Welcome to Laser Pointer Forums - discuss green laser pointers, blue laser pointers, and all types of lasers



Laser Pointer Store

360 degree laser loop.

Tallaxo

New member
Joined
Feb 1, 2007
Messages
810
Likes
1
Points
0
Well here is a novel one for you and one you may not have seen before. I was messing about with a crystal glass and my multiline Argon trying to make some stuff fluoresce. I shined it at the thickest part of the stem and to my amazement the laser looped 360 degrees and exited on the opposite side of the glass. This could be seen by the path of fluorescent glass.

So there you go, the first laser loop the loop.

Lucky I had the camera close :cool:

Jase.
 

Attachments


diachi

Well-known member
Joined
Feb 22, 2008
Messages
9,447
Likes
1,322
Points
113
Its more reflecting of the inside than anything else, but still cool ;).

Also what is it with all the argons this week ?

Diachi
 

Tallaxo

New member
Joined
Feb 1, 2007
Messages
810
Likes
1
Points
0
I agree it is all refraction and internal reflections, but I had never seen this done before, so I thought I would share with you.

As regards to Argon lasers, Once you have seen and used one, you will be hooked forever. They are like children and need lots of care and looking after. But if you look after them well you will see that not only are the colour(s) very unique and exotic, but the beam quality has to be seen to be believed. It is far superior to direct diode and DPSS.
Due to their superior beam quality, Gas lasers are the laser of choice for those wishing to try their hand at holography and lithography.

Jase
 
Joined
Feb 28, 2008
Messages
573
Likes
18
Points
0
Tallaxo said:
I agree it is all refraction and internal reflections, but I had never seen this done before, so I thought I would share with you.

As regards to Argon lasers, Once you have seen and used one, you will be hooked forever. They are like children and need lots of care and looking after. But if you look after them well you will see that not only are the colour(s) very unique and exotic, but the beam quality has to be seen to be believed. It is far superior to direct diode and DPSS.
Due to their superior beam quality, Gas lasers are the laser of choice for those wishing to try their hand at holography and lithography.

Jase

That's true....if you ever get a chance to get an argon you won't be disappointed! It's true that they require some care and are very heavy and certainly not portable, but the color is amazing...probably more so for a multi-line (which I will be getting soon). Photos don't capture the color well at all....here's some pics (it was foggy tonight and I shined my lasers out into my yard) of my argon, my 473 blue and a 660 red. The argon beam is on the left (on top in the bottom pic)- but to the camera the beams come out just about the same color, which isn't the case to the eye.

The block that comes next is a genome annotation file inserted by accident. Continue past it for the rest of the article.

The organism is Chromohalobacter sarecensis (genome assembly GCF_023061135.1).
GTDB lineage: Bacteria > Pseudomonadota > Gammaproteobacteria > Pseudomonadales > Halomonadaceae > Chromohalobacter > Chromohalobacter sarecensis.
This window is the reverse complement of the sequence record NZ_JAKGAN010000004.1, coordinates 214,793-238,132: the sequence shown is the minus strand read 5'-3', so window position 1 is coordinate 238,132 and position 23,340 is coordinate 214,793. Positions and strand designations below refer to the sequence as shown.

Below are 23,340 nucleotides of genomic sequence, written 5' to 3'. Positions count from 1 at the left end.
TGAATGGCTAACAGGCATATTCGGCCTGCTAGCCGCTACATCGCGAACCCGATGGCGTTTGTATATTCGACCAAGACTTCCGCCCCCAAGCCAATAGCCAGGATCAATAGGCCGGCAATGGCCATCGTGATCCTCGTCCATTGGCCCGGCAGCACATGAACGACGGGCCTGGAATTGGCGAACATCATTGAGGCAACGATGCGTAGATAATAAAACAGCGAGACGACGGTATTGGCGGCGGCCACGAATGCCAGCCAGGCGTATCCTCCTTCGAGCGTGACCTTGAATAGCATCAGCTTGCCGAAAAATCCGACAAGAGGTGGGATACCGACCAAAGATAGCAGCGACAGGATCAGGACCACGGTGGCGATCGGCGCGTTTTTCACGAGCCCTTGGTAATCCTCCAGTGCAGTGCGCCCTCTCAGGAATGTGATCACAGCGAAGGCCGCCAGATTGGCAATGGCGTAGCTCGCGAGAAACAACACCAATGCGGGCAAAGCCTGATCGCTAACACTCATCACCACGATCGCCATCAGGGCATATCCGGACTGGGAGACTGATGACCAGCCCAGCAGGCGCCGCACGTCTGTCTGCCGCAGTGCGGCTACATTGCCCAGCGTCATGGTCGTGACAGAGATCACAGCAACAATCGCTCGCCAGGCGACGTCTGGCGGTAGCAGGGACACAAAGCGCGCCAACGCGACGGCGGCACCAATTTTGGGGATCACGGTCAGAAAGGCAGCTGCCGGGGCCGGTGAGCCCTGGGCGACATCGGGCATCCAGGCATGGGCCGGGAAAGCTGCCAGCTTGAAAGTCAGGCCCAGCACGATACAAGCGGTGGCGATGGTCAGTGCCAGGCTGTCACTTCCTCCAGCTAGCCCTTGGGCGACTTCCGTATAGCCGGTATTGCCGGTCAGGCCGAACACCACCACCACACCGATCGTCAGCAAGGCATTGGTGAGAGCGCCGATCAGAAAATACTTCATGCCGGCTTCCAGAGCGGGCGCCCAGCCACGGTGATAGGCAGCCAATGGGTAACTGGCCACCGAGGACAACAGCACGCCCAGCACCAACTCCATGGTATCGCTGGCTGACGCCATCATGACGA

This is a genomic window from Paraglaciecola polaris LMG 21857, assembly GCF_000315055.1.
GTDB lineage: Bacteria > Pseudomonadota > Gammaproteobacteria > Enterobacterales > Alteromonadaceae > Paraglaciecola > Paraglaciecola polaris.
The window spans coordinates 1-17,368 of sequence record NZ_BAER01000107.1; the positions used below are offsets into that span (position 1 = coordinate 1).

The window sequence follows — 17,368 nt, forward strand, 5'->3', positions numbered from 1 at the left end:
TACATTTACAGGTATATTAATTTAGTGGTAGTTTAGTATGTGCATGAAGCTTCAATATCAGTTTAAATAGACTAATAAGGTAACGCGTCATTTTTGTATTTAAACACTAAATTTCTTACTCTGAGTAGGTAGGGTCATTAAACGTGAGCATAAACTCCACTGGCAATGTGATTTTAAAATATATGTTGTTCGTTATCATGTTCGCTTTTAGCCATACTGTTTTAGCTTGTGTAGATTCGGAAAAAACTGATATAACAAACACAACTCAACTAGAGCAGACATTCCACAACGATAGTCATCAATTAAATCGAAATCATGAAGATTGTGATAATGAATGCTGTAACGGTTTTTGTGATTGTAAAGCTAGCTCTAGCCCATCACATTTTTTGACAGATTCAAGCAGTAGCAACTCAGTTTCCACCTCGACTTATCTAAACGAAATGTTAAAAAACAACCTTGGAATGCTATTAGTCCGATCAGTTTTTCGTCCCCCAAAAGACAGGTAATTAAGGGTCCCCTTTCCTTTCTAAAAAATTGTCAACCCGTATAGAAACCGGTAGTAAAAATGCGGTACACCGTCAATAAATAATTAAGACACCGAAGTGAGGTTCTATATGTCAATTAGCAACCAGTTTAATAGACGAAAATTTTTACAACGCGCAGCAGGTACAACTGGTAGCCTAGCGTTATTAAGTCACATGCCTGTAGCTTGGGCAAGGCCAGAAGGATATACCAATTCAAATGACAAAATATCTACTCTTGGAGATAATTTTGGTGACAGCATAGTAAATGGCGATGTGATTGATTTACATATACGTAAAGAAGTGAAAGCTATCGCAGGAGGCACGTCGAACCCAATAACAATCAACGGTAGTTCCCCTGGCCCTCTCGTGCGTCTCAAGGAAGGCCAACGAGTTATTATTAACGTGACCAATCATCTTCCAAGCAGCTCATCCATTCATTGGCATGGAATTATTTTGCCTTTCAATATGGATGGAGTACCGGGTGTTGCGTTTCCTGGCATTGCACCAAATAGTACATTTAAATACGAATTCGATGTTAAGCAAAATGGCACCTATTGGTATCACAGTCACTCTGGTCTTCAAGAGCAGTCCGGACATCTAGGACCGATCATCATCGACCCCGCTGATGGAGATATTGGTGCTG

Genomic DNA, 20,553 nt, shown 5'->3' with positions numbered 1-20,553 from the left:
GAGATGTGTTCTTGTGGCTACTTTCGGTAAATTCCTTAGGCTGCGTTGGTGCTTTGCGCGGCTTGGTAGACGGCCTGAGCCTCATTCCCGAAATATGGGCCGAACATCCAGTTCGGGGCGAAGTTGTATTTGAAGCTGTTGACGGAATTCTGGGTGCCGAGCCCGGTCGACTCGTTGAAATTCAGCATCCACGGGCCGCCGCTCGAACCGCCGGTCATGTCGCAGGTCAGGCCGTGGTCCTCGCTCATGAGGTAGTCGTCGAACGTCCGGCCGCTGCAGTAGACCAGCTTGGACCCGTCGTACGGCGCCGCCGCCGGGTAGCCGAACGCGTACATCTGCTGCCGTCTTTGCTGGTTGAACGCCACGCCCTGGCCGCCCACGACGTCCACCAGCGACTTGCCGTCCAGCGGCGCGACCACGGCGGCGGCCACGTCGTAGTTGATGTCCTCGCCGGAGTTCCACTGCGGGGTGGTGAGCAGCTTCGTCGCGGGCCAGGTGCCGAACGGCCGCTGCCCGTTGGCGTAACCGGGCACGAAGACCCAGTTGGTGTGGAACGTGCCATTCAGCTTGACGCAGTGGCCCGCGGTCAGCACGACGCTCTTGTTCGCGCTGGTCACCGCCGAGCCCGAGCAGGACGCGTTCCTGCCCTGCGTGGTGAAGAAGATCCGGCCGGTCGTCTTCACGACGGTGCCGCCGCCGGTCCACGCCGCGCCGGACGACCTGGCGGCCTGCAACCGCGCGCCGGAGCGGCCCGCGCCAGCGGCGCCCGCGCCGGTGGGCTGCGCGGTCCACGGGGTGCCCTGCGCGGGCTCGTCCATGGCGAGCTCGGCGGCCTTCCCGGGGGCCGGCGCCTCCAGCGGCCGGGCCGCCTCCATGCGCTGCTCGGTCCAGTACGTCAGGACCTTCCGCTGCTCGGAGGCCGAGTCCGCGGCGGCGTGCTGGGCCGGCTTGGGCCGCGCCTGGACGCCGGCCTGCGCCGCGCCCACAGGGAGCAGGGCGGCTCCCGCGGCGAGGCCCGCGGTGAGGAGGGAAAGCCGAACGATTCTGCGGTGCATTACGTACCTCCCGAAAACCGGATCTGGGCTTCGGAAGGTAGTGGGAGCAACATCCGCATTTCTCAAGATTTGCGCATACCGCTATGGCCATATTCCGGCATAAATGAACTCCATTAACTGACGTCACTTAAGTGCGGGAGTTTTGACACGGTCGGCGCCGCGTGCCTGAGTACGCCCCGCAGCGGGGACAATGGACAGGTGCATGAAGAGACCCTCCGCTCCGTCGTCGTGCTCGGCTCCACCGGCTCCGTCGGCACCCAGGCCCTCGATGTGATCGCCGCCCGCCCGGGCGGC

Tallaxo

New member
Joined
Feb 1, 2007
Messages
810
Likes
1
Points
0
Schrecken_Licht said:
[quote author=Tallaxo link=1214571089/0#2 date=1214572372]I agree it is all refraction and internal reflections, but I had never seen this done before, so I thought I would share with you.

As regards to Argon lasers, Once you have seen and used one, you will be hooked forever. They are like children and need lots of care and looking after. But if you look after them well you will see that not only are the colour(s) very unique and exotic, but the beam quality has to be seen to be believed. It is far superior to direct diode and DPSS.
Due to their superior beam quality, Gas lasers are the laser of choice for those wishing to try their hand at holography and lithography.

Jase

That's true....if you ever get a chance to get an argon you won't be disappointed! It's true that they require some care and are very heavy and certainly not portable, but the color is amazing...probably more so for a multi-line (which I will be getting soon). Photos don't capture the color well at all....here's some pics (it was foggy tonight and I shined my lasers out into my yard) of my argon, my 473 blue and a 660 red. The argon beam is on the left (on top in the bottom pic)- but to the camera the beams come out just about the same color, which isn't the case to the eye.








Luckily my camera can show what SL is talking about.
 

Attachments

Tallaxo

New member
Joined
Feb 1, 2007
Messages
810
Likes
1
Points
0
GooeyGus said:
what are you using to diffract the beam?
Gus.

Just a simple x y Diffraction grating. I believe Novalasers sells some good ones, or you can pick them up on Ebay.

Jase
 




Top